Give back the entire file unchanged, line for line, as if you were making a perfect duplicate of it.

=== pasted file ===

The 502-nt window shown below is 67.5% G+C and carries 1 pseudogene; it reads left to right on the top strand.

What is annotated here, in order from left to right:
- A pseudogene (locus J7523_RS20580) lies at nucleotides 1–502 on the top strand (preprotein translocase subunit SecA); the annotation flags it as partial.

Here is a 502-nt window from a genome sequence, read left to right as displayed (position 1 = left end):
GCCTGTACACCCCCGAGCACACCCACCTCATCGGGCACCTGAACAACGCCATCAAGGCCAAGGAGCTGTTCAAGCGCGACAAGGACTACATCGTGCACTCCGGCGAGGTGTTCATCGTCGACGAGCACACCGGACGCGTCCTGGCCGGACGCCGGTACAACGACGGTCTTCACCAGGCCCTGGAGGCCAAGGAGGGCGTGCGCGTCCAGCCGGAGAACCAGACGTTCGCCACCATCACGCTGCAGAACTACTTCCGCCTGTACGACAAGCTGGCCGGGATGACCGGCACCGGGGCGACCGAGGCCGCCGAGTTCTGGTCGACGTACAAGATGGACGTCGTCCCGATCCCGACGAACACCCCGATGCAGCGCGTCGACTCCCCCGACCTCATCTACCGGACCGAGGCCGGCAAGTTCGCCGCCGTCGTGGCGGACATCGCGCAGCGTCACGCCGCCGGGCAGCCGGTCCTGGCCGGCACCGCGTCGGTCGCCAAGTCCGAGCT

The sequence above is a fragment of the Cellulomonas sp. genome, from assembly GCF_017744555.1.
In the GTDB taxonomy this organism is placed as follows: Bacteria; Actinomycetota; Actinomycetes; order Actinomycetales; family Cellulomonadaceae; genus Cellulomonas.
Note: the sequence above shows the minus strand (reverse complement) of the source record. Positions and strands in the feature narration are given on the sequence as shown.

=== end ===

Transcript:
The 502-nt window shown below is 67.5% G+C and carries 1 pseudogene; it reads left to right on the top strand.

What is annotated here, in order from left to right:
- A pseudogene (locus J7523_RS20580) lies at nucleotides 1–502 on the top strand (preprotein translocase subunit SecA); the annotation flags it as partial.

Here is a 502-nt window from a genome sequence, read left to right as displayed (position 1 = left end):
GCCTGTACACCCCCGAGCACACCCACCTCATCGGGCACCTGAACAACGCCATCAAGGCCAAGGAGCTGTTCAAGCGCGACAAGGACTACATCGTGCACTCCGGCGAGGTGTTCATCGTCGACGAGCACACCGGACGCGTCCTGGCCGGACGCCGGTACAACGACGGTCTTCACCAGGCCCTGGAGGCCAAGGAGGGCGTGCGCGTCCAGCCGGAGAACCAGACGTTCGCCACCATCACGCTGCAGAACTACTTCCGCCTGTACGACAAGCTGGCCGGGATGACCGGCACCGGGGCGACCGAGGCCGCCGAGTTCTGGTCGACGTACAAGATGGACGTCGTCCCGATCCCGACGAACACCCCGATGCAGCGCGTCGACTCCCCCGACCTCATCTACCGGACCGAGGCCGGCAAGTTCGCCGCCGTCGTGGCGGACATCGCGCAGCGTCACGCCGCCGGGCAGCCGGTCCTGGCCGGCACCGCGTCGGTCGCCAAGTCCGAGCT

The sequence above is a fragment of the Cellulomonas sp. genome, from assembly GCF_017744555.1.
In the GTDB taxonomy this organism is placed as follows: Bacteria; Actinomycetota; Actinomycetes; order Actinomycetales; family Cellulomonadaceae; genus Cellulomonas.
Note: the sequence above shows the minus strand (reverse complement) of the source record. Positions and strands in the feature narration are given on the sequence as shown.